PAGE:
Soccer Kicking Physics

By Amber Holt


Kicking a soccer ball is a lot more than just putting your foot to the ball. There is a lot of physics invovled to make that happen. Newton's first law of motion that states, an object at rest will stay at rest unless acted upon by an unbalanced force, is a big part of just kicking the ball. In order for the ball to be able to go anywhere there has to be an unbalanced force and that force would be you moving your foot towards it and making contact.

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Newton's second law plays a part too. The mass of the ball and the acceleration of my foot going towards the ball equals the force of the ball going into the air. When the ball is in the air, something else has to happen otherwise the ball will never come down, we call that freefall. Freefall is when the only reason an object is falling is due to gravity.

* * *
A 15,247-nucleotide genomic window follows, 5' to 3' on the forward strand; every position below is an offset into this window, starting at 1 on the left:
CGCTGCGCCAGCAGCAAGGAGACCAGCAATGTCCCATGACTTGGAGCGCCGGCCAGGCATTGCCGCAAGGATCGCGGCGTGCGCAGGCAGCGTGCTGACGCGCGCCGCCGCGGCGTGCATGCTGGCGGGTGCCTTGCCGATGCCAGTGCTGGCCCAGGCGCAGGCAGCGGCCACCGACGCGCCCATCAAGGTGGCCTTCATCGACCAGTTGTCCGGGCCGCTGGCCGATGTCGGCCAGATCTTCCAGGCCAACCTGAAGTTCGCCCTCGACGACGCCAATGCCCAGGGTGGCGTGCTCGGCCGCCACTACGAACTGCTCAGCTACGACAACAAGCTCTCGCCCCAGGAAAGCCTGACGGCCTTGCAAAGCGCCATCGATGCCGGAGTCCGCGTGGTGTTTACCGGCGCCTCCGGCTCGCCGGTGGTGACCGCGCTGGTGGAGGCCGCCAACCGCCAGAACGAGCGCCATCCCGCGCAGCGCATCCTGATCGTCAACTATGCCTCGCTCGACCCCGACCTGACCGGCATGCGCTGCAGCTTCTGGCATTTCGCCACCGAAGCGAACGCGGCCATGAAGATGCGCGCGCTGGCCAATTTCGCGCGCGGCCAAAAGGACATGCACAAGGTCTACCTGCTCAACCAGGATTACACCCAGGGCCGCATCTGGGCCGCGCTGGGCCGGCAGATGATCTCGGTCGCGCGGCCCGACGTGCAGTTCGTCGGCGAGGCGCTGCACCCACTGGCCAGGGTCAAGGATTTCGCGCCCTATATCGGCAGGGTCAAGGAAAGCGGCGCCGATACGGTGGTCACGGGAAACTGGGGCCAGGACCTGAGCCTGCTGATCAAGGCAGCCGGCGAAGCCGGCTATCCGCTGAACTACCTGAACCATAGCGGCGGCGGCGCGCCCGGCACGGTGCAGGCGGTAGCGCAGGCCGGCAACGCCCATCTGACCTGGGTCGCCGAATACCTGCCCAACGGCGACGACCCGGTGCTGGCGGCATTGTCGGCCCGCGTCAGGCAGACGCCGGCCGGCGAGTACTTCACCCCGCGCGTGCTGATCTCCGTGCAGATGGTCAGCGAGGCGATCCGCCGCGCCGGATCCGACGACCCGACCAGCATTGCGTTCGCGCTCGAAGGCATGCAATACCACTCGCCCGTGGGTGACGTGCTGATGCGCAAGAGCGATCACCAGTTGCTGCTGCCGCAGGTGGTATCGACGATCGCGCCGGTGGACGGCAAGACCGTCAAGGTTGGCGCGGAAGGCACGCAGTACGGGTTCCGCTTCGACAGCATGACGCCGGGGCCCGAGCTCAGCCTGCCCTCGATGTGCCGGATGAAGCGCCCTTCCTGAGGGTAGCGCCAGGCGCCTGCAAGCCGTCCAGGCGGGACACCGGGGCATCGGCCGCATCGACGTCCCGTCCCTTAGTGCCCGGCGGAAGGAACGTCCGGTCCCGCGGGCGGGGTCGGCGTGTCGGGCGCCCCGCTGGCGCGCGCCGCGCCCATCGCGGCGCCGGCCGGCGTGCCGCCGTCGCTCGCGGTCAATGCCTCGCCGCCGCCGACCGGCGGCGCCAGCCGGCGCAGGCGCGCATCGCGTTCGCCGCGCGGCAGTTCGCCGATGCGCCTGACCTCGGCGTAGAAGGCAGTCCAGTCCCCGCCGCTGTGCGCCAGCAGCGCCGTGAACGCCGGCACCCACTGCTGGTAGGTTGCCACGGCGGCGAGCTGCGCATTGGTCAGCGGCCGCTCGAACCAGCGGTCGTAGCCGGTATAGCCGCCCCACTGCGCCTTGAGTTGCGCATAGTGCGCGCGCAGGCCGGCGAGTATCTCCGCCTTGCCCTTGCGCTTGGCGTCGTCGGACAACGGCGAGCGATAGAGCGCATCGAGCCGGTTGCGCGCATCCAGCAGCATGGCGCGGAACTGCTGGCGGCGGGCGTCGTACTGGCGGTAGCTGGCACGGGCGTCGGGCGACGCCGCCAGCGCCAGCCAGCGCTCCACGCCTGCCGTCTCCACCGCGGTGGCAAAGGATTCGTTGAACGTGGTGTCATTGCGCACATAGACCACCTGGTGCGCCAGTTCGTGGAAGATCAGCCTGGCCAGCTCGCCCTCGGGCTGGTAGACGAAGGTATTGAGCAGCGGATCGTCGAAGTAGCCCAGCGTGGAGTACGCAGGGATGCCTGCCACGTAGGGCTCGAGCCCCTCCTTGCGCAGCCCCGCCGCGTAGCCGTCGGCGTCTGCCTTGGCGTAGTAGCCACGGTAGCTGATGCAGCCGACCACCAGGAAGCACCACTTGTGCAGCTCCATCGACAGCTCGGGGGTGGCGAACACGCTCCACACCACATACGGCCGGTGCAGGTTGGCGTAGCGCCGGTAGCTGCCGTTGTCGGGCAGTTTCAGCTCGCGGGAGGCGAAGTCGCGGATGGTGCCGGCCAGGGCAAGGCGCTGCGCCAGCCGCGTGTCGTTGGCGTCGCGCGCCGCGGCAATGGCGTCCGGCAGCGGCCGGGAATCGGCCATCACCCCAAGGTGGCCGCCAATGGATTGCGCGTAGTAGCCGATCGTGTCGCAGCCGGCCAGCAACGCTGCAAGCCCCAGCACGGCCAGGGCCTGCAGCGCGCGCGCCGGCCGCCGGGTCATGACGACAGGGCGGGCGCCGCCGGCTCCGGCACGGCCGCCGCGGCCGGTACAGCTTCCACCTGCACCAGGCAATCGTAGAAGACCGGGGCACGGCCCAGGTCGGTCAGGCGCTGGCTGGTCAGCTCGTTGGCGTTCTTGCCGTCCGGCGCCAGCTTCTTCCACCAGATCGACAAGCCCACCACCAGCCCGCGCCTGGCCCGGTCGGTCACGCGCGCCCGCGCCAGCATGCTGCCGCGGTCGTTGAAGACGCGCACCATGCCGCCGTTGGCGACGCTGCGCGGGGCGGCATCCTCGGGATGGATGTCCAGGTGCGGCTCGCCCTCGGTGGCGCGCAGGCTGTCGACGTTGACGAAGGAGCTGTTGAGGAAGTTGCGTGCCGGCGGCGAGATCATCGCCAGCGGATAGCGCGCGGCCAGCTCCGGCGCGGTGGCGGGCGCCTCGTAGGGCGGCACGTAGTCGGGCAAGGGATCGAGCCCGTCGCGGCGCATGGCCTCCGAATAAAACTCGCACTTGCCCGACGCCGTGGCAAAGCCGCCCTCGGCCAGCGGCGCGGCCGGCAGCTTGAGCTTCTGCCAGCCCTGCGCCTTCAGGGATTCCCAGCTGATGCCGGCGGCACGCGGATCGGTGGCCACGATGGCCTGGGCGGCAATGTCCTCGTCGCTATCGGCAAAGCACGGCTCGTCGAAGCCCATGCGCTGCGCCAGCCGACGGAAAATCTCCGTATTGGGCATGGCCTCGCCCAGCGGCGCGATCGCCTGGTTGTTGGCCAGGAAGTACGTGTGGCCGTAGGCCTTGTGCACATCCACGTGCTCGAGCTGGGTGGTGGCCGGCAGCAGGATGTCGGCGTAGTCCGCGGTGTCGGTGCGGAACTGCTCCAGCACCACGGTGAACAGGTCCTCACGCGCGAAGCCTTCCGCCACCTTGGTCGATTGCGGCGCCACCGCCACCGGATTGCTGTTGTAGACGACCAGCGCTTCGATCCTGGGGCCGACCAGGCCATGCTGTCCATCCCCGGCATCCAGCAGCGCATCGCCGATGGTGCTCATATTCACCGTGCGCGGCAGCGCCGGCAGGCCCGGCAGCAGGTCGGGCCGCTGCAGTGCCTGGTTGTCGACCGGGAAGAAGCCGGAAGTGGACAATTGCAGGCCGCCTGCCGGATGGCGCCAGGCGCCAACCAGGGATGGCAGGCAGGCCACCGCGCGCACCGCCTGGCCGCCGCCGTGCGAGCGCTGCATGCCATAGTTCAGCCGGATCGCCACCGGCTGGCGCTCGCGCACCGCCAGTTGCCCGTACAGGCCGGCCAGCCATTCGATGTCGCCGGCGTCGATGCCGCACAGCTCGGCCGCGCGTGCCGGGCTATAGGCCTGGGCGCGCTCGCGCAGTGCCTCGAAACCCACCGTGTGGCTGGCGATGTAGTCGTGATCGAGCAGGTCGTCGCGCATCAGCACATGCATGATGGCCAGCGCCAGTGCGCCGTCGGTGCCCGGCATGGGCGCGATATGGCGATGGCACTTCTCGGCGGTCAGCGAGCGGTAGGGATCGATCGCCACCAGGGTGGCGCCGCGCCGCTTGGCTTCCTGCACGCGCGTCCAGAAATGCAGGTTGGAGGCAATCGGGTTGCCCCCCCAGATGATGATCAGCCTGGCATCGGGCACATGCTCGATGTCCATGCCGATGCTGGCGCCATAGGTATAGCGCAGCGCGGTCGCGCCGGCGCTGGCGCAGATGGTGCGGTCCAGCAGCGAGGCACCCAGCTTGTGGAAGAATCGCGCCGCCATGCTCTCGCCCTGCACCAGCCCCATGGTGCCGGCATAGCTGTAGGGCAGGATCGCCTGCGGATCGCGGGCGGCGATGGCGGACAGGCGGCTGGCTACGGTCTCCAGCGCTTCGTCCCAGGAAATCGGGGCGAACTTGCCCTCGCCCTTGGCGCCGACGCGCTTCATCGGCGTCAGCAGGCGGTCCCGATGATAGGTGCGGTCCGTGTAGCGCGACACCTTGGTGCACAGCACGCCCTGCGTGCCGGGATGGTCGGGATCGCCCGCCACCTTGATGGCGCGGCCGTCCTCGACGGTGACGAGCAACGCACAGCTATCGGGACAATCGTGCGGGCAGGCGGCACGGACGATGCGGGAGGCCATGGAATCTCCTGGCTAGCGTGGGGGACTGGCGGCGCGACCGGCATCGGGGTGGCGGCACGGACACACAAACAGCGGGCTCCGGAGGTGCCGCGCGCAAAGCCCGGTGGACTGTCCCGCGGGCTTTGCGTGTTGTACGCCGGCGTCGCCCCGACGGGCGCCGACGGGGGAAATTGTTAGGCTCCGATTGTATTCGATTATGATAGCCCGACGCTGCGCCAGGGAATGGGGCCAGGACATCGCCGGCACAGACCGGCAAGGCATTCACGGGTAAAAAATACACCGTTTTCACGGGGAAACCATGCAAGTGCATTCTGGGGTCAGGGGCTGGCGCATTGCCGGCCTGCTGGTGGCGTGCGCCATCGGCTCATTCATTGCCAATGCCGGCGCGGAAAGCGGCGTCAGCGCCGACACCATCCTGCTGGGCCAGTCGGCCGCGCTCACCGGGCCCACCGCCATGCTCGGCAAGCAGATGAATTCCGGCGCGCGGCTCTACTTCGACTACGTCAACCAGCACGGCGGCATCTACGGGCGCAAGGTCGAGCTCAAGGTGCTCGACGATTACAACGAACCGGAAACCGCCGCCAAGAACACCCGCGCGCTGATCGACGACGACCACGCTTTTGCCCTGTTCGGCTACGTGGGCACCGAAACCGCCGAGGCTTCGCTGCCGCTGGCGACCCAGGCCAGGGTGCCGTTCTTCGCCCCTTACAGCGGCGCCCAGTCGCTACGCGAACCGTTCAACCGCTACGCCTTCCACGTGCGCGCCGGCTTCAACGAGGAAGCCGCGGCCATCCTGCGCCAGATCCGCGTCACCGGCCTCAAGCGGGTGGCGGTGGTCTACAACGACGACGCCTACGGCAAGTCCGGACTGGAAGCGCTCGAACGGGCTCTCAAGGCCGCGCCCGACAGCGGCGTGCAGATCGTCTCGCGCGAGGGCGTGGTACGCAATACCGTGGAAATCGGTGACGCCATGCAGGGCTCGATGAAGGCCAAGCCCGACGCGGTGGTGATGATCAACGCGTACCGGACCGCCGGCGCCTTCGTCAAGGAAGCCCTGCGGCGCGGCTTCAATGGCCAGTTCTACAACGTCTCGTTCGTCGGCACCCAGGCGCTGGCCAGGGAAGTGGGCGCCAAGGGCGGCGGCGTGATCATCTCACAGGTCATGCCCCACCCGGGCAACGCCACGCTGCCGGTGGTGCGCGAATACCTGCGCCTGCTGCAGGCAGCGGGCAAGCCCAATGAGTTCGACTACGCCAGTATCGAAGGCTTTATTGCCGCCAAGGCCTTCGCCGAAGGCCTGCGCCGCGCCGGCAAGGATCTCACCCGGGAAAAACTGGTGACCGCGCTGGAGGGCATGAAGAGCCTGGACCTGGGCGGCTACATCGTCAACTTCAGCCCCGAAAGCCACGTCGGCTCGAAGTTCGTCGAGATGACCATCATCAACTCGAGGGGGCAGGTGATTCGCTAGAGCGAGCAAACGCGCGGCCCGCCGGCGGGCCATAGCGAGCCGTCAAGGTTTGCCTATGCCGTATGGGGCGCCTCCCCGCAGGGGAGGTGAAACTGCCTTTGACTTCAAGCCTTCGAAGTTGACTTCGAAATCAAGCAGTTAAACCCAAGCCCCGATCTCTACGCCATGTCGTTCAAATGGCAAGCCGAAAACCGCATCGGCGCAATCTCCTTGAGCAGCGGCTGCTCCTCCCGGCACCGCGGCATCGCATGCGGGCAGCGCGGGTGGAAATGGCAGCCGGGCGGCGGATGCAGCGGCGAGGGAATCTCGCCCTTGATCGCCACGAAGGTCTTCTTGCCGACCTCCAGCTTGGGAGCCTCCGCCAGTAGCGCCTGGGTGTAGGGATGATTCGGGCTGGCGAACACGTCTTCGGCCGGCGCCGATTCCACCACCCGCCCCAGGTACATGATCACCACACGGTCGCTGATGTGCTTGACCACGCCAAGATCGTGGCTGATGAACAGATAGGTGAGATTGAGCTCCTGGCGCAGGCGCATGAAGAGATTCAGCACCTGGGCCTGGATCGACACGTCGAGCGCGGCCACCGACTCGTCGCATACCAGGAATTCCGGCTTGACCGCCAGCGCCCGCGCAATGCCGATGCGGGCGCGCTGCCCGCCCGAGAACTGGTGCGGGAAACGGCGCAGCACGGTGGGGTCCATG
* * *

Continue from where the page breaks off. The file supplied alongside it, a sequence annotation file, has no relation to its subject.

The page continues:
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And last but certainly not least, friction affects a lot when kicking a ball too. Even when you're not literally kicking the ball there is friction. It's called static friction. That's what keeps the ball sitting on the ground. When your foot makes contact with the ball, moving it, there is kinetic friction.

In the following video you will see the guy kicking the ball. This shows all of the things I've metioned earlier.



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Third Picture: files/motion_force.html


My brain


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